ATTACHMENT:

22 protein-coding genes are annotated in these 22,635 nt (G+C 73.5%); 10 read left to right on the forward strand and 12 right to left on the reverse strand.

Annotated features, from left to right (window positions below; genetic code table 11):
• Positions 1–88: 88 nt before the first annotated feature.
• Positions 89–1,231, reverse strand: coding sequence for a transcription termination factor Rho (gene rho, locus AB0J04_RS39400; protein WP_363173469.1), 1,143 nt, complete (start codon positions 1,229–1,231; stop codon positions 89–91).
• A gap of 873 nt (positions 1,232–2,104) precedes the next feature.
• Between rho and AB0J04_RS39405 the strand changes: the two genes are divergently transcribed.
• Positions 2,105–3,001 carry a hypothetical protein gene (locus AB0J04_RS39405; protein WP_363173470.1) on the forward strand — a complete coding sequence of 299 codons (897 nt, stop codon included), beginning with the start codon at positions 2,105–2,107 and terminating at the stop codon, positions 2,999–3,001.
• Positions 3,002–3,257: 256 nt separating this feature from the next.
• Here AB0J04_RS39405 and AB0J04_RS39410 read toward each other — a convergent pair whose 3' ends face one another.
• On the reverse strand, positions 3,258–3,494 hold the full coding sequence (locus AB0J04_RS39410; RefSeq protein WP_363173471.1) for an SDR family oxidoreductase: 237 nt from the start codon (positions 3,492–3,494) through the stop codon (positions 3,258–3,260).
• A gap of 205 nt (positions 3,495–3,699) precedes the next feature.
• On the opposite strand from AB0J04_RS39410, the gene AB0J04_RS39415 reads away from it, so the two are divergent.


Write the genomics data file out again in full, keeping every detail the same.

22 protein-coding genes are annotated in these 22,635 nt (G+C 73.5%); 10 read left to right on the forward strand and 12 right to left on the reverse strand.

Annotated features, from left to right (window positions below; genetic code table 11):
• Positions 1–88: 88 nt before the first annotated feature.
• Positions 89–1,231, reverse strand: coding sequence for a transcription termination factor Rho (gene rho, locus AB0J04_RS39400; protein WP_363173469.1), 1,143 nt, complete (start codon positions 1,229–1,231; stop codon positions 89–91).
• A gap of 873 nt (positions 1,232–2,104) precedes the next feature.
• Between rho and AB0J04_RS39405 the strand changes: the two genes are divergently transcribed.
• Positions 2,105–3,001 carry a hypothetical protein gene (locus AB0J04_RS39405; protein WP_363173470.1) on the forward strand — a complete coding sequence of 299 codons (897 nt, stop codon included), beginning with the start codon at positions 2,105–2,107 and terminating at the stop codon, positions 2,999–3,001.
• Positions 3,002–3,257: 256 nt separating this feature from the next.
• Here AB0J04_RS39405 and AB0J04_RS39410 read toward each other — a convergent pair whose 3' ends face one another.
• On the reverse strand, positions 3,258–3,494 hold the full coding sequence (locus AB0J04_RS39410; RefSeq protein WP_363173471.1) for an SDR family oxidoreductase: 237 nt from the start codon (positions 3,492–3,494) through the stop codon (positions 3,258–3,260).
• A gap of 205 nt (positions 3,495–3,699) precedes the next feature.
• On the opposite strand from AB0J04_RS39410, the gene AB0J04_RS39415 reads away from it, so the two are divergent.